Among the very first, and certainly most comprehensive, Nokia Lumia 900 reviews comes our way courtesy of WPCentral's Daniel Rubino, and not surprisingly, he finds a lot of Windows Phone to love.
I had a chance to accompany Daniel to his Windows Phone and Nokia interview at CES 2012, and spent a few minutes playing with the Lumia 900. It's build quality is fantastic, using a metal-feeling plastic that I'm not convinced actually comes from this planet. It meshes beautifully with Microsoft's latest release of Windows Phone Mango, which adds an LTE radio stack to the Metro-based user experience. Judging by the reaction of the typically jaded gadget bloggers at the show, it was the first phone since the iPhone, with possible exceptions of the Palm Pre and Nexus One, to really get design-centric attention.
Still, they made the screen bigger without making it denser, which in the age of Retina displays makes for an overly pixelated experience. Doesn't sound like the typical AMOLED color saturation problems help out much there either. Branding also remains an issue, with Windows Phone not being anywhere near as sexy or enticing as something like Xphone. (Slap that label on it, put out a Halo special edition, and just try to keep it on the shelves.) It's also a big phone, like recent Android devices, using size to fit in the current generation of LTE chips and the batteries that go with them. And while apps are getting better all the time, they haven't gotten anywhere near what the iPhone has to offer.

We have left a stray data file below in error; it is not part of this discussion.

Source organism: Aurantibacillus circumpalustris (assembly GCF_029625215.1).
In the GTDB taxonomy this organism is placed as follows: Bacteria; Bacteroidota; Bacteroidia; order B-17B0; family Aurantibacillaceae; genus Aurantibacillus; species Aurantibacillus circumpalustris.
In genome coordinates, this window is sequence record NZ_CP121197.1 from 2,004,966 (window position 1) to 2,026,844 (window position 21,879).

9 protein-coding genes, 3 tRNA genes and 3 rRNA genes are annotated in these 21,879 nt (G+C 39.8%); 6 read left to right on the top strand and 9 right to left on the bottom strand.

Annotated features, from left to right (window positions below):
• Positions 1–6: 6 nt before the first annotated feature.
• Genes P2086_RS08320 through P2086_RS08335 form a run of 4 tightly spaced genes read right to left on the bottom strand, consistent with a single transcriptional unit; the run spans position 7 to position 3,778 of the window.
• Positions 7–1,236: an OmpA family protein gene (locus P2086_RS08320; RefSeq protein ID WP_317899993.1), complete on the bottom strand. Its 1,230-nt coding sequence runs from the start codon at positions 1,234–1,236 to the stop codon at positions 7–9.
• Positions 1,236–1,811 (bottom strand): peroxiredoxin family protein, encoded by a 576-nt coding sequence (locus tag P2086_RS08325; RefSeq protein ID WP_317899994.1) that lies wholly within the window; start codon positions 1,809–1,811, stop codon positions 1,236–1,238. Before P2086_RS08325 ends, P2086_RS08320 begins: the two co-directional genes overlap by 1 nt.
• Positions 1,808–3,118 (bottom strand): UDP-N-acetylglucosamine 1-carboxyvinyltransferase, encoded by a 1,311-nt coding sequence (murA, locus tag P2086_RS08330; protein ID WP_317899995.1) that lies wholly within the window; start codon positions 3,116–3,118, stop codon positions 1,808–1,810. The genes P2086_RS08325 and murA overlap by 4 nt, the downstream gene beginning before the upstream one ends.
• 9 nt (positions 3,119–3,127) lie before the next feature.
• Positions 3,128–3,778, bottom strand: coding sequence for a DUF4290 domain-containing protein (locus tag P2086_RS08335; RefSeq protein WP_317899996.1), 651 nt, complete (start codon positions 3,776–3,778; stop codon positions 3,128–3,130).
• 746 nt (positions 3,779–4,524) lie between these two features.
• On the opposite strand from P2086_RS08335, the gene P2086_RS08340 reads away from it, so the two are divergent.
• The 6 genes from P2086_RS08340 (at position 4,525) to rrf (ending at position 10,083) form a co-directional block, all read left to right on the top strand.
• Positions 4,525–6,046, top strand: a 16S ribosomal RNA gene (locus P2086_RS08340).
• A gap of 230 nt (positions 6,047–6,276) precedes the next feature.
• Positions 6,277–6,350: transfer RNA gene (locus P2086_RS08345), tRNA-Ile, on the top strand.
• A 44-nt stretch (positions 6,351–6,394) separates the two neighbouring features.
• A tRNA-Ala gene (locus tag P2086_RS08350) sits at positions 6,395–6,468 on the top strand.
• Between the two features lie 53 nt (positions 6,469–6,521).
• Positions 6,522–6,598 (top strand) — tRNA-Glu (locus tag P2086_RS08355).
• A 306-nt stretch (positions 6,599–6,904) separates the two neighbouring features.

There have been rumors AT&T would make this their most marketed phone ever, even more so than the iPhone. That's believable only insofar as Apple marketed the iPhone so well there really wasn't that much for AT&T to do but slap their logo at the end of Apple-made ads and count their money at the end of each quarter.
It's nice to see Nokia back in the game, though, and who would have thought Microsoft would be blazing the elegant UI trail? I don't think many perspective iPhone buyers will be tempted to jump ship (the iPhone still reportedly outsells all other AT&T phones combined), but I do think the race for "not iPhone" just got far more interesting.
And that's good for everyone.
Check out WPCentral's complete Nokia Lumia 900 review and then come back here and let us know what you think. Will the Nokai Lumia 900 cause any problems for the iPhone on AT&T?
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Rene Ritchie is one of the most respected Apple analysts in the business, reaching a combined audience of over 40 million readers a month. His YouTube channel, Vector, has over 90 thousand subscribers and 14 million views and his podcasts, including Debug, have been downloaded over 20 million times. He also regularly co-hosts MacBreak Weekly for the TWiT network and co-hosted CES Live! and Talk Mobile. Based in Montreal, Rene is a former director of product marketing, web developer, and graphic designer. He's authored several books and appeared on numerous television and radio segments to discuss Apple and the technology industry. When not working, he likes to cook, grapple, and spend time with his friends and family.